Home Front to Battlefront · An Ohio Teenager in World War II · By Frank Lavin · Foreword by Henry Kissinger

Carl Lavin was a high school senior in Canton, Ohio, when Pearl Harbor was attacked. The Canton, Ohio, native was eighteen when he enlisted, a decision that would take him with the US Army from training across the United States and Britain to combat with the 84th Infantry Division in the Battle of the Bulge.

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491 Days · Prisoner Number 1323/69 · By Winnie Madikizela-Mandela · Foreword by Ahmed Kathrada

On a freezing winter’s night, a few hours before dawn on May 12, 1969, South African security police stormed the Soweto home of Winnie Madikizela-Mandela, activist and wife of the imprisoned Nelson Mandela, and arrested her in the presence of her two young daughters, then aged nine and ten. Rounded up in a group of other antiapartheid activists under Section 6 of the Terrorism Act, designed for the security police to hold and interrogate people for as long as they wanted, she was taken away.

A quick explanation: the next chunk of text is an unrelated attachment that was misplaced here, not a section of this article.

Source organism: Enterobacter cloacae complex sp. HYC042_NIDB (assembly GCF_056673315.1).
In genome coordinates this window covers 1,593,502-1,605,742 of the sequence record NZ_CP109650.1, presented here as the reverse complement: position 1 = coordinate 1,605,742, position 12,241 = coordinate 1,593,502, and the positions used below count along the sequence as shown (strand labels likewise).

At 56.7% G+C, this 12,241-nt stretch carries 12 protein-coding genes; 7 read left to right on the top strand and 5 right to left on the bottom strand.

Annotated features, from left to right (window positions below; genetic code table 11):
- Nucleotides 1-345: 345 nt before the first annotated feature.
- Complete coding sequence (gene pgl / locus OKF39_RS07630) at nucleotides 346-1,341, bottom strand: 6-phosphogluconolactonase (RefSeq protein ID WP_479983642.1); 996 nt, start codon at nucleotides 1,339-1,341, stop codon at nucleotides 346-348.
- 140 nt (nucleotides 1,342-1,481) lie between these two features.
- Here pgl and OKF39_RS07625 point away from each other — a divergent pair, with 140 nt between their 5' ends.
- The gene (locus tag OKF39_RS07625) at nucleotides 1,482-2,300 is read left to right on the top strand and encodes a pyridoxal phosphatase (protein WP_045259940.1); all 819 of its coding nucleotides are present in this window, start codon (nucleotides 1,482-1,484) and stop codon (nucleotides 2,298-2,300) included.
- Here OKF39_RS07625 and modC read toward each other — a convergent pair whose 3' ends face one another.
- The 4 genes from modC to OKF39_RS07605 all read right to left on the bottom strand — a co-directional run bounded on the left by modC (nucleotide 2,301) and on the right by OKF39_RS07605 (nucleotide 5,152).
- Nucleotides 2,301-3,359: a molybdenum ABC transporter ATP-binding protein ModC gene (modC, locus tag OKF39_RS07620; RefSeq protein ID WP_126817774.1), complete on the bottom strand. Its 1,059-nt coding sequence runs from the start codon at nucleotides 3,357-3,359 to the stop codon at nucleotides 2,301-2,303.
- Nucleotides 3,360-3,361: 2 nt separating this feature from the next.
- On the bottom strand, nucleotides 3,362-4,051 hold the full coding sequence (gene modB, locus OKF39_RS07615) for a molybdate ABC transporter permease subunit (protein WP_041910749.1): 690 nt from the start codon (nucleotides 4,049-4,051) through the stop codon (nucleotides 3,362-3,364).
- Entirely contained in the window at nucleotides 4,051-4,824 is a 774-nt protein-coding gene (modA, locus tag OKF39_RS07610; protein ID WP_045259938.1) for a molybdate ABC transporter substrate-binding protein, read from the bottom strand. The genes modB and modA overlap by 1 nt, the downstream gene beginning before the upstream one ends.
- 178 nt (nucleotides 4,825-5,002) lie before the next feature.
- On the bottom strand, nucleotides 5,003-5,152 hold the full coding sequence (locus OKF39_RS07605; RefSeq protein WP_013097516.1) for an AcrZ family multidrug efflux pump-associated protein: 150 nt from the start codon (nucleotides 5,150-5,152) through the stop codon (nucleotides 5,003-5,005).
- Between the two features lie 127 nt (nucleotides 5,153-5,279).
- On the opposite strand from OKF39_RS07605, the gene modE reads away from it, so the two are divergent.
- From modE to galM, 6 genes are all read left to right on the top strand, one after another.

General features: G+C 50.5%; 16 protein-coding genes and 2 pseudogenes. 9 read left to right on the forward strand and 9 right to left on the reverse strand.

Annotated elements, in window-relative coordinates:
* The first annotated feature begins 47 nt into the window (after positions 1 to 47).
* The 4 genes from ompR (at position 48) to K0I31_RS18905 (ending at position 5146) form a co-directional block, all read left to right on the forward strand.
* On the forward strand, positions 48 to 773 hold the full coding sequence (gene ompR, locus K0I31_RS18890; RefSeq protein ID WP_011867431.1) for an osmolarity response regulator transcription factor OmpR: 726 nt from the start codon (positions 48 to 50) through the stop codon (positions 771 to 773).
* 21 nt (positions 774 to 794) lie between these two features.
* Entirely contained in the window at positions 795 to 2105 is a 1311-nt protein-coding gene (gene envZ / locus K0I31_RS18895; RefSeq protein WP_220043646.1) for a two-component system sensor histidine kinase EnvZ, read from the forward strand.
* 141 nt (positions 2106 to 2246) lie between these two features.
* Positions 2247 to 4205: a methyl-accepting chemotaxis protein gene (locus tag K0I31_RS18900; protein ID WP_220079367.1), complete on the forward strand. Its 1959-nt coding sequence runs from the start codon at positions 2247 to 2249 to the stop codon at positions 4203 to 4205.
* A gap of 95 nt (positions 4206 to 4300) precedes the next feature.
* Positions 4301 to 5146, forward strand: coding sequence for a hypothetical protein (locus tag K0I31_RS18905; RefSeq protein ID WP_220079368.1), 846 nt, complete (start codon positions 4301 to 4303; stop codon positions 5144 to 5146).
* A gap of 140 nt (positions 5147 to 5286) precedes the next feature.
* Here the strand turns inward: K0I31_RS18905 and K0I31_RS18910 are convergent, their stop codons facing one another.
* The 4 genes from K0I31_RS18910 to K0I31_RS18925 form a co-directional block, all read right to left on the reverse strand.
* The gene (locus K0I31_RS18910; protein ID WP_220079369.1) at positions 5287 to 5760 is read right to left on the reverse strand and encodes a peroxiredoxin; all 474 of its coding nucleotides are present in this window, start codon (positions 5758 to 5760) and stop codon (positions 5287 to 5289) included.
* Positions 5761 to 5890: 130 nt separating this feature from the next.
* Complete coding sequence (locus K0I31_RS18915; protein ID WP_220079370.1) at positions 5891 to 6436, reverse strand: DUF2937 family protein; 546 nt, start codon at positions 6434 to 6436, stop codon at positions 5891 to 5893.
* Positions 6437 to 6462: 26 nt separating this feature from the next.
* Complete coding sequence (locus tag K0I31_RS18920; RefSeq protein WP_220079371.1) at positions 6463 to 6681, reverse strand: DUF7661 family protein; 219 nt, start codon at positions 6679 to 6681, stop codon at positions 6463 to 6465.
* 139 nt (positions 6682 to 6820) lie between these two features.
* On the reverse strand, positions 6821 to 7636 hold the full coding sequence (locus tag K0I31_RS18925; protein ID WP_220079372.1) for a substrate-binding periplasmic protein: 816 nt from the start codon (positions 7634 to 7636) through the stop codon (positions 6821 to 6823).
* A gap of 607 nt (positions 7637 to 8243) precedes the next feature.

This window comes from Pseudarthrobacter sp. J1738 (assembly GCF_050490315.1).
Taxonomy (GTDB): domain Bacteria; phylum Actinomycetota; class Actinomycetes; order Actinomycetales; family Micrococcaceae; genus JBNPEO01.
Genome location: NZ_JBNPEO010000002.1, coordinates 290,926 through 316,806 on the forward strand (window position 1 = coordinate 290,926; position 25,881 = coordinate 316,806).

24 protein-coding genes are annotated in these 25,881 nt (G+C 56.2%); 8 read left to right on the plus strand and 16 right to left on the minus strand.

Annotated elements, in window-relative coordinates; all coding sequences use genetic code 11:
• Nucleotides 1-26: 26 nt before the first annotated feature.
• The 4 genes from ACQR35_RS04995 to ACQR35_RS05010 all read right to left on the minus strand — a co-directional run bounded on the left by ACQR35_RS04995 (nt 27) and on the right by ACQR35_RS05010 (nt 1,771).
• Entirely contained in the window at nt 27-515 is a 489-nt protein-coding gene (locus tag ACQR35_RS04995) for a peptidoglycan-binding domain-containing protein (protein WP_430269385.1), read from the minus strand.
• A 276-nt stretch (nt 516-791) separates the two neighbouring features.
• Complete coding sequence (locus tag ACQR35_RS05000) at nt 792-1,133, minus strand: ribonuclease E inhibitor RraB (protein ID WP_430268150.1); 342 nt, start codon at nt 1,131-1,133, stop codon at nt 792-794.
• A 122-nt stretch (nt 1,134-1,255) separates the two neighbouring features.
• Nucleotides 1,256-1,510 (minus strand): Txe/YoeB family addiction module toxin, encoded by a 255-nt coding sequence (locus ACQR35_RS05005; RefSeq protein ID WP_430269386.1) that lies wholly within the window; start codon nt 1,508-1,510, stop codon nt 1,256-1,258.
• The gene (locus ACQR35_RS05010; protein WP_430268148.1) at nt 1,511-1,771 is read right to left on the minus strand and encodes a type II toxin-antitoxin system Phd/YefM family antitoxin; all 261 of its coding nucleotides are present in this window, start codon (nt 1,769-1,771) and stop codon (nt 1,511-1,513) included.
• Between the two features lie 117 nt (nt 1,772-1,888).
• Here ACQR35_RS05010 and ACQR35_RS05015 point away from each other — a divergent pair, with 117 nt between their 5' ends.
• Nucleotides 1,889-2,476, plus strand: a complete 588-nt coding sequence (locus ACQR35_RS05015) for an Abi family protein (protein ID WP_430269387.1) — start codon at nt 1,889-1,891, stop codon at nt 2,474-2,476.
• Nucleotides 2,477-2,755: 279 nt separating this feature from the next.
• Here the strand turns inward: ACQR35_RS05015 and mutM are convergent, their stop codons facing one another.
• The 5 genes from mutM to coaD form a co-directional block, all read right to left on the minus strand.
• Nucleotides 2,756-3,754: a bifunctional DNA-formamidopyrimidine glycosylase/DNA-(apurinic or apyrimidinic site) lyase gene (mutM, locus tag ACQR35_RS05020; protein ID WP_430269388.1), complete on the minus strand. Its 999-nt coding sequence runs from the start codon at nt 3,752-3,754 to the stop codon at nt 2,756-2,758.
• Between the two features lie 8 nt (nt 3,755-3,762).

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The Untried Life · The Twenty-Ninth Ohio Volunteer Infantry in the Civil War · By James T. Fritsch

Told in unflinching detail, this is the story of the Twenty-Ninth Ohio Volunteer Infantry, also known as the Giddings Regiment or the Abolition Regiment, after its founder, radical abolitionist Congressman J. R. Giddings. The men who enlisted in the Twenty- Ninth OVI were, according to its lore, handpicked to ensure each was as pure in his antislavery beliefs as its founder.

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The Collected Letters of Henry Northrup Castle · By Henry Northrup Castle · Edited by George Herbert Mead and Helen Castle Mead · Introduction by Alfred L. Castle · Foreword by Marvin Krislov

Castle’s correspondence with family members and with George Herbert Mead— one of America’s most influential philosophers and his best friend at Oberlin College—reveals many of the intellectual, economic, and cultural forces that shaped American thought.